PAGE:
Robbins eob9 inst_ppt_04
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    Robbins eob9 inst_ppt_04 Robbins eob9 inst_ppt_04 Presentation Transcript

    • Perception and Individual Decision Making Chapter 4 Essentials of Organizational Behavior, 9/e Stephen P. Robbins/Timothy A. Judge
    • After studying this chapter, you should be able to:
      • Explain how two people can see the same thing and interpret it differently.
      • List three determinants of attribution.
      • Describe how shortcuts can assist in or distort our judgment of others.
      • Explain how perception affects the decision-making model.
      • Outline the six steps in the rational decision-making model.
    • After studying this chapter, you should be able to:
      • Describe the actions of the boundedly rational decision maker.
      • List and explain the common decision biases or errors.
      • Identify the conditions in which individuals are most likely to use intuition in decision making.
      • Contrast the three ethical decision criteria.
    • Perception
      • A process by which individuals organize and interpret their sensory impressions in order to give meaning to their environment.
      • The world as it is perceived is the world that is behaviorally important.
    • Factors Influencing Perception
    • Attribution Theory
      • Suggests that when we observe an individual’s behavior, we attempt to determine whether it was internally or externally caused
        • Internally – believed to be under the personal control of the individual
        • Externally – resulting from outside causes
    • Determinants of Attribution
      • Distinctiveness – whether an individual displays different behaviors in different situations
      • Consensus – if everyone who faces a similar situation responds in the same way
      • Consistency – does the person respond the same way over time
    • Determination of Attribution
    • Attribution Errors
      • Fundamental Attribution Error – when we make judgments about the behavior of others, we tend to underestimate external influence and overestimate internal influence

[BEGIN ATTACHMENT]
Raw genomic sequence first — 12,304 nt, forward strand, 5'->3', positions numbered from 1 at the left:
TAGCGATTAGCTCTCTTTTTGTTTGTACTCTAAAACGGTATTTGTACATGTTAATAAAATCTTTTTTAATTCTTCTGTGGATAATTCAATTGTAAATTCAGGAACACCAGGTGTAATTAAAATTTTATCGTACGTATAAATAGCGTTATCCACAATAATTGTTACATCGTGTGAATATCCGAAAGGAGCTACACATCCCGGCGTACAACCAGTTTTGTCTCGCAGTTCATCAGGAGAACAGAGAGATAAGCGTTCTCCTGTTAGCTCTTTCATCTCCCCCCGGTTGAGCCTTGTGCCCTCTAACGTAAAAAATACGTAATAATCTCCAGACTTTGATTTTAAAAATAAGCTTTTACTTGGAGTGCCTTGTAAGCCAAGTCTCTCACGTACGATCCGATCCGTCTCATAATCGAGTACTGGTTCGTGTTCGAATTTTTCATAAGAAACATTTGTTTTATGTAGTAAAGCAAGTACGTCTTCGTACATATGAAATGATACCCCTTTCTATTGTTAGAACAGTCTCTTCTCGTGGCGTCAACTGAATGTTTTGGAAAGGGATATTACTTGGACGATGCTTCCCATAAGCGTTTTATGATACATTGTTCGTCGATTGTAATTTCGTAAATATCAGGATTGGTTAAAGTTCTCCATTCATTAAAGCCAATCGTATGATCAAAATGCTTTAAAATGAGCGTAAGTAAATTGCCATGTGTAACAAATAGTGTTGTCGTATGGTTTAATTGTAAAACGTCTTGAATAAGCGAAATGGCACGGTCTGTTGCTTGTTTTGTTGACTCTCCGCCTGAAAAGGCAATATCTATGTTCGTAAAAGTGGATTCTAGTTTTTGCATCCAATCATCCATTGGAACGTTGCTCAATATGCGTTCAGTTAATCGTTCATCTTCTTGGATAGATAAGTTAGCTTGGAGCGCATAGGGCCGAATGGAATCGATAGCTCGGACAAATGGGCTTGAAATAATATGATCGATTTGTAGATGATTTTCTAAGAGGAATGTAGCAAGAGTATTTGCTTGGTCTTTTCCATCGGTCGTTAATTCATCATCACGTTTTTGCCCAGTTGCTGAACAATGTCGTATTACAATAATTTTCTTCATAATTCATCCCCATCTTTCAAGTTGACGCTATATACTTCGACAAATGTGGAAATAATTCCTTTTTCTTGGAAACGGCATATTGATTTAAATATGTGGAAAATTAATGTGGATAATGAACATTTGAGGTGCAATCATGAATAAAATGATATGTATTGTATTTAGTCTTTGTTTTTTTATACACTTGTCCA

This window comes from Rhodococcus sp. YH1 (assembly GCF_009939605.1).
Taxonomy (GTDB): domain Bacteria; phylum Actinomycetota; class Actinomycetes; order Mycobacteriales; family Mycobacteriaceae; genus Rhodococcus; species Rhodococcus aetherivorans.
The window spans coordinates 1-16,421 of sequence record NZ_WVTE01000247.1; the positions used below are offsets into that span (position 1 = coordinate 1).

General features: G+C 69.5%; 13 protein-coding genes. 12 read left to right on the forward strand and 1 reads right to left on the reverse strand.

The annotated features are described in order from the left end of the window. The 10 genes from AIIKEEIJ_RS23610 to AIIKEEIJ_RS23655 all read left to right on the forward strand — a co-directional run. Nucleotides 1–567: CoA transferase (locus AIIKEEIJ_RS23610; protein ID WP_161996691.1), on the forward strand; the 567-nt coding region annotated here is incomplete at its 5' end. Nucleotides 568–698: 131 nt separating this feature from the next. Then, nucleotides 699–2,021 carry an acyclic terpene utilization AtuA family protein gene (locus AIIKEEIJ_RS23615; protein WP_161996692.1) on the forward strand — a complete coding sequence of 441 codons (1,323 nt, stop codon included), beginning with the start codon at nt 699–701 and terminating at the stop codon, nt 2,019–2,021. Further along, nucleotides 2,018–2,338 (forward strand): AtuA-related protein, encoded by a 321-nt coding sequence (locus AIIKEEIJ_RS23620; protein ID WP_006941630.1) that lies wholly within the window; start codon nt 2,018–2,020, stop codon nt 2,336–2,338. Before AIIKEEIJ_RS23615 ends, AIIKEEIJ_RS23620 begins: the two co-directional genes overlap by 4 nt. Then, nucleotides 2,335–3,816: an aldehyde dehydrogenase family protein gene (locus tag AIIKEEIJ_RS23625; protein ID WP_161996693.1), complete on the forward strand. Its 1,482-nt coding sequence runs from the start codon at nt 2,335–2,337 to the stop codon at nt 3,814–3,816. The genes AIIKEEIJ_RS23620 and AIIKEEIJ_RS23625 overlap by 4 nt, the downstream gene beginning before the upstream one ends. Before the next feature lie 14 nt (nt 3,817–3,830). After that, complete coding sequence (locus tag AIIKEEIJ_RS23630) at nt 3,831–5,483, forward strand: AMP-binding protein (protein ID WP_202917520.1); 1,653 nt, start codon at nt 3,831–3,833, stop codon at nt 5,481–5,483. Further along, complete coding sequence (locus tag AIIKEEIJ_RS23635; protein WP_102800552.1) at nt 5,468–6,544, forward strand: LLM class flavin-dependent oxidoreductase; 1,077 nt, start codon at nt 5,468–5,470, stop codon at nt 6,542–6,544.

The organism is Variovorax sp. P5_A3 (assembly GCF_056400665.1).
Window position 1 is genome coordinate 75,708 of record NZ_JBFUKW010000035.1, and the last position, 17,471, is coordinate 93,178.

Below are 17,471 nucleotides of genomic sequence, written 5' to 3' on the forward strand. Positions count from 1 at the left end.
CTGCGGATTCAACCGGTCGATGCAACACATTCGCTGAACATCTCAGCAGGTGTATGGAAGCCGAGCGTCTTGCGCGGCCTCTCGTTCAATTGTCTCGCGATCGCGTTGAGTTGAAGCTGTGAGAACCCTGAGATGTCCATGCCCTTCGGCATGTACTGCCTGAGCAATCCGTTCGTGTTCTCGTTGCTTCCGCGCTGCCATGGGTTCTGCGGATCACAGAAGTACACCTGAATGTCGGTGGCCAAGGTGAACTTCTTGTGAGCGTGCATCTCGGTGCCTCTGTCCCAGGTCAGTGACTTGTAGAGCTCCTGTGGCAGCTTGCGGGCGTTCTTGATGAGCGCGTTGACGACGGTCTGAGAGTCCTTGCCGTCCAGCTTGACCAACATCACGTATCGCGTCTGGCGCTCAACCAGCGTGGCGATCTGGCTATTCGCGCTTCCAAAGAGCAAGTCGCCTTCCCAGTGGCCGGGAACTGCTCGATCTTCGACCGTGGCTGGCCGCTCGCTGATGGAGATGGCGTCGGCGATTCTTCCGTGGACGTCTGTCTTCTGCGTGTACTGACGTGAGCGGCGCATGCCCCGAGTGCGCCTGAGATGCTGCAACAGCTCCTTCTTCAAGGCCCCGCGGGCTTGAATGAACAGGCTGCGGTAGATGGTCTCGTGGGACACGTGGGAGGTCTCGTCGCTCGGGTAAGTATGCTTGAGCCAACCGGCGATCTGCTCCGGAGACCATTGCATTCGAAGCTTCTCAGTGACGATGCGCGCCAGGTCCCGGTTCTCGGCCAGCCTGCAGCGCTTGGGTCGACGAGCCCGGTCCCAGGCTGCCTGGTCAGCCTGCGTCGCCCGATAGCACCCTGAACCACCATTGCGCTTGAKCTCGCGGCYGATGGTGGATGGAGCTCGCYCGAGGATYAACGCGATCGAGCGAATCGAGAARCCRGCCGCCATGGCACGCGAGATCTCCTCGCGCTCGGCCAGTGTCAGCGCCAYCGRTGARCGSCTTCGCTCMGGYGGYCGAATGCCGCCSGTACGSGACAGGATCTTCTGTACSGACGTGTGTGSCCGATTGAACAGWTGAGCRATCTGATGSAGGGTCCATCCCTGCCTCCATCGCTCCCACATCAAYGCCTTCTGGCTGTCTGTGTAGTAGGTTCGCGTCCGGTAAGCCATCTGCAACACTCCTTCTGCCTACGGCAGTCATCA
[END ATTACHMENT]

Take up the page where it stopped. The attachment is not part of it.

• Self-serving Bias – we tend to attribute our own success to internal factors and put the blame for failure on external factors
    • Shortcuts used in Judging Others
      • Selective Perception – a characteristic that makes someone stand out in our mind will increase the probability that it will be perceived
      • Halo Effect – drawing a general impression based on a single characteristic
      • Contrast Effects – our reaction is influenced by others we have recently encountered
      • Projection – the tendency to attribute our own characteristics to other people
      • Stereotyping – judging someone on the basis of our perception of the group to which they belong
    • Link between Perception and Decision Making
      • Decision making occurs as a reaction to a problem
      • Perception influences:
        • Awareness that a problem exists
        • The interpretation and evaluation of information
        • Bias of analysis and conclusions
    • Rational Decision-Making Model
    • Assumptions of the Model
      • The problem is clear and unambiguous
      • Options are known
      • Clear preferences
      • Constant preferences
      • No time or cost constraints
      • Maximum payoff
    • Creativity in Decision Making
      • The ability to produce novel and useful ideas
      • Importance is:
        • Better understand the problem
        • See problems others can’t see
        • Identify all viable alternatives
        • Identify alternatives that aren’t readily apparent
    • Three-Component Model of Creativity
    • Bounded Rationality
      • The limited information-processing capability of human beings makes it impossible to assimilate and understand all the information necessary to optimize
      • So people seek solutions that are satisfactory and sufficient, rather than optimal